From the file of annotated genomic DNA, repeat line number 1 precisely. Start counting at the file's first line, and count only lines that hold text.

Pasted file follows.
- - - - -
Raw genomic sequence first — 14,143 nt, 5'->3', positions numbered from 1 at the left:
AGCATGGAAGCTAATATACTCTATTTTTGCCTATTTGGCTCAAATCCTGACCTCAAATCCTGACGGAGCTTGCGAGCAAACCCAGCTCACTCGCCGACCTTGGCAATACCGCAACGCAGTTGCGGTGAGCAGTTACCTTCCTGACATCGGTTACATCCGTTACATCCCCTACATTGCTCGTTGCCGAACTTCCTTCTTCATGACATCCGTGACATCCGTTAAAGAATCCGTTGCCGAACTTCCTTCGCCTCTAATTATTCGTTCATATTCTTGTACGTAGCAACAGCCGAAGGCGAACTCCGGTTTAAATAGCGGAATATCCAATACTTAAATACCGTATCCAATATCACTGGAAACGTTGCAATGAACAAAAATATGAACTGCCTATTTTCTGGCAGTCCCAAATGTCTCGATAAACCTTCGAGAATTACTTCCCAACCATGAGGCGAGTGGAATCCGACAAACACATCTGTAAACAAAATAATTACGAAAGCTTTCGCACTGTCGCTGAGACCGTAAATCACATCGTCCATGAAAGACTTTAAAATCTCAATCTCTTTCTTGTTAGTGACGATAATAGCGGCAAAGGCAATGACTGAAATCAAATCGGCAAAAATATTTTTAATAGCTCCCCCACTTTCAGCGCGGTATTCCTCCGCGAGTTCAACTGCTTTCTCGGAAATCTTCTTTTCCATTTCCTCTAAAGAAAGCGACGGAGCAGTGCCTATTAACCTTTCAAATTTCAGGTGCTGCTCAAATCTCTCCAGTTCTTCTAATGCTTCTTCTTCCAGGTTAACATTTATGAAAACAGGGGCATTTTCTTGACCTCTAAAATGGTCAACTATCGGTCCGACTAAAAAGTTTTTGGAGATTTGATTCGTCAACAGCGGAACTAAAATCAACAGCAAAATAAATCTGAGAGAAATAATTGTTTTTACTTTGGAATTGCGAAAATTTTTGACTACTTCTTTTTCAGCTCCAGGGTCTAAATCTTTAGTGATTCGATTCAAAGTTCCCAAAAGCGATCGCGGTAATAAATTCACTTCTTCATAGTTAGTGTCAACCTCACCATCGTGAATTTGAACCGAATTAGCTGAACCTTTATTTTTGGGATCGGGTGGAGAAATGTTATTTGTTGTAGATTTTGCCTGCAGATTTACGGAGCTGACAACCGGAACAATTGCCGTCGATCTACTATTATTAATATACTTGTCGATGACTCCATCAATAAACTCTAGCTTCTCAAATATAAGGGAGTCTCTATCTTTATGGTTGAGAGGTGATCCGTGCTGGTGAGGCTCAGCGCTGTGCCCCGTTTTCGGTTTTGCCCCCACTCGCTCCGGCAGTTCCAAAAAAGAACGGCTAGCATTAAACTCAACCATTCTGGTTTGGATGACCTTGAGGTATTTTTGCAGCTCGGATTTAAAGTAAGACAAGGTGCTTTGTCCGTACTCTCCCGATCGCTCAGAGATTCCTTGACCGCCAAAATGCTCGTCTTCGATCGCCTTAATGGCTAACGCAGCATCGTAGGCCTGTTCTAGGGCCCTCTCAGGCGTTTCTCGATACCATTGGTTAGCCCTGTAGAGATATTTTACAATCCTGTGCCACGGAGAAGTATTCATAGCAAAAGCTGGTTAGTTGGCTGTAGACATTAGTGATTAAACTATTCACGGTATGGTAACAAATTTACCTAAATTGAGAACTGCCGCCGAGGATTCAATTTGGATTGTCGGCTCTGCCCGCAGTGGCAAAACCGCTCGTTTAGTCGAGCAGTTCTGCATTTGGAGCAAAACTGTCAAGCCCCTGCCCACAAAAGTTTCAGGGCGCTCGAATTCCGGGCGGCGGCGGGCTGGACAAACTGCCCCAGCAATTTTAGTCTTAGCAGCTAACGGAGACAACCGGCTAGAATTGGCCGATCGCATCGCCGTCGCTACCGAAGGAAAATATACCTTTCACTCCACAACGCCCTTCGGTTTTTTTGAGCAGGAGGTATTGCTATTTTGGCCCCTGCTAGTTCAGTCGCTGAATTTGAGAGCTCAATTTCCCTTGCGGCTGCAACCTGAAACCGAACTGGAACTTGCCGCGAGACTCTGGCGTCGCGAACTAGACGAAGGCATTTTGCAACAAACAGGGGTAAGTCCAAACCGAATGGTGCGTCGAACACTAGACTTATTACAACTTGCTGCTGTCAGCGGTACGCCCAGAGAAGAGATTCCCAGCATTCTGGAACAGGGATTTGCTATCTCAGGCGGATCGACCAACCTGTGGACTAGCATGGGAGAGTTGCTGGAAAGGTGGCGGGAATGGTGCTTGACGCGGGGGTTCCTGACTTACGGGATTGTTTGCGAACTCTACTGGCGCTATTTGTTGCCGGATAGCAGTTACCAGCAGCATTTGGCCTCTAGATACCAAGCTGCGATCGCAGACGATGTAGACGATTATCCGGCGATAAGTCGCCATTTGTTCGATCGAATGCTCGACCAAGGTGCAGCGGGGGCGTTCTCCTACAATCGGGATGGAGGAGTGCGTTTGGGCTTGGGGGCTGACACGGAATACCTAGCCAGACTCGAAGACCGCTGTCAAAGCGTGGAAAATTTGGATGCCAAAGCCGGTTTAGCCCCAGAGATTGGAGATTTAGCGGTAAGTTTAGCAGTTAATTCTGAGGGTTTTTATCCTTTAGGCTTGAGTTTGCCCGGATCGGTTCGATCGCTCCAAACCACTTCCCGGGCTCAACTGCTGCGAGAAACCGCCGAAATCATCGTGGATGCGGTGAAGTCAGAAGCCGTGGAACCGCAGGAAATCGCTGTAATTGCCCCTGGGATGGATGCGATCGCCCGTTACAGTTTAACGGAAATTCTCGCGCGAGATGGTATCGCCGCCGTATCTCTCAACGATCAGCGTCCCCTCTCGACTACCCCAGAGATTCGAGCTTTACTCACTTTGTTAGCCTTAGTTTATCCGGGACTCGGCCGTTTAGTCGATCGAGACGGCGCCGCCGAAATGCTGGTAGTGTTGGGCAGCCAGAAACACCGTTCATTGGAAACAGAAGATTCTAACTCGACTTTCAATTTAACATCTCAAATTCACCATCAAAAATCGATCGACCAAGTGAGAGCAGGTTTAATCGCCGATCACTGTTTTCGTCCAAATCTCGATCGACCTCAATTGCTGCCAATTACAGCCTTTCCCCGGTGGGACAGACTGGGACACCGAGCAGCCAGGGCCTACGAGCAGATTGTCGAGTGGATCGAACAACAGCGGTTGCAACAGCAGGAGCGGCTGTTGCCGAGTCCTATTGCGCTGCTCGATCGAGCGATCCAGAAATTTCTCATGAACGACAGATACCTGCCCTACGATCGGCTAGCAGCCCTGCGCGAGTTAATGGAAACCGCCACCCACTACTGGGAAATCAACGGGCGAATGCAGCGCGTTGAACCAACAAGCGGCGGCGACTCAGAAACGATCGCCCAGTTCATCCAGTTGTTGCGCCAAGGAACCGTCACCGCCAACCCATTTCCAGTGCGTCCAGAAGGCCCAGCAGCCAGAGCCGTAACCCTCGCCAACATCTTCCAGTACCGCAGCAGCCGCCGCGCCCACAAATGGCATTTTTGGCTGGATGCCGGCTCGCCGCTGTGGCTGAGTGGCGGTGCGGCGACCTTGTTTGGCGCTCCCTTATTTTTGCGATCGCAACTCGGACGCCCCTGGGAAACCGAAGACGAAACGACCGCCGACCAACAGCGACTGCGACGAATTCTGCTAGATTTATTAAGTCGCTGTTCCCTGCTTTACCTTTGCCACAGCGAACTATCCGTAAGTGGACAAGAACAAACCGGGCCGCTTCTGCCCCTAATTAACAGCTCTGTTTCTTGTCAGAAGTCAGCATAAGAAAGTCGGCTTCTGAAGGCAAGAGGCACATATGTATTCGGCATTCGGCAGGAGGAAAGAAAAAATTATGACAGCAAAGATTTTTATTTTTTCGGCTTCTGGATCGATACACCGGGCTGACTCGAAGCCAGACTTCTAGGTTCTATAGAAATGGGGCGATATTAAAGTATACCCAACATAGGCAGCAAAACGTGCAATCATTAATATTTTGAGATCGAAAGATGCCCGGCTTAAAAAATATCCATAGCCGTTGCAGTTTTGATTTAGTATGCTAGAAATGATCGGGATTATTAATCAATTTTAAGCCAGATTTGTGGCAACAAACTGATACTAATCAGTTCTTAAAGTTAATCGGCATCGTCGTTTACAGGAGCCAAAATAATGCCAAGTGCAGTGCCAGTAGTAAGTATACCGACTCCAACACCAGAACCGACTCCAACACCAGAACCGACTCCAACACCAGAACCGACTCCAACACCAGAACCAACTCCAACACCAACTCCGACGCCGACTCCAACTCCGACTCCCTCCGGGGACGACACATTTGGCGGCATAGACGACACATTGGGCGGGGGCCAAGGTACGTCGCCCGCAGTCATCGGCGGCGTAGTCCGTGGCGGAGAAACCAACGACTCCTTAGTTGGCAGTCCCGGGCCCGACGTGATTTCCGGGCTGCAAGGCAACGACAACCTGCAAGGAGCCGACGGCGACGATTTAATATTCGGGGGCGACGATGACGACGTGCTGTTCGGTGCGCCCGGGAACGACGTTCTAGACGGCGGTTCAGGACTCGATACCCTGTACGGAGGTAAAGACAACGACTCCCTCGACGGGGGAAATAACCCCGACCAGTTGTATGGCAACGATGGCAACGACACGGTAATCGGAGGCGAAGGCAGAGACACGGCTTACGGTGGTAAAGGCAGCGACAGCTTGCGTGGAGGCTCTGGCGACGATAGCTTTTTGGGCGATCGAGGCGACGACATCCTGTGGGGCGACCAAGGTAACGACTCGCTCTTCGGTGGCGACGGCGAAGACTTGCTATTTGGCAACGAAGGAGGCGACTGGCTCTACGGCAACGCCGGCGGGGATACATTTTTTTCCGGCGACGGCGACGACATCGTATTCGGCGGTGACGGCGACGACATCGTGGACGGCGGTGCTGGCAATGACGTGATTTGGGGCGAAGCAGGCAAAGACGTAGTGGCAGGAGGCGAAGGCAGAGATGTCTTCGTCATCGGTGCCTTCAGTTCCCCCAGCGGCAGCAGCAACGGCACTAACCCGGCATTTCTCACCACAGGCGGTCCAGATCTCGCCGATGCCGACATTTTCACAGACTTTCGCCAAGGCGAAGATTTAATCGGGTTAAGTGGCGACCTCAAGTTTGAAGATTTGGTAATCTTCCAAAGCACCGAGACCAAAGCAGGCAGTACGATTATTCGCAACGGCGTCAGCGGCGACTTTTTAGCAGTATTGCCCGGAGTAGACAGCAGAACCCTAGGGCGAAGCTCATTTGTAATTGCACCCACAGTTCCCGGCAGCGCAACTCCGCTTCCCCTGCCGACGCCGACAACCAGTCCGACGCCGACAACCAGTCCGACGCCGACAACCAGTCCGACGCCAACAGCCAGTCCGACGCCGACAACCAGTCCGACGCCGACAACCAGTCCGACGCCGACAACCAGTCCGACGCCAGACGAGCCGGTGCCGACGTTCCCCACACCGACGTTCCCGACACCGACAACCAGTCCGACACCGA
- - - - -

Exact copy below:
Raw genomic sequence first — 14,143 nt, 5'->3', positions numbered from 1 at the left: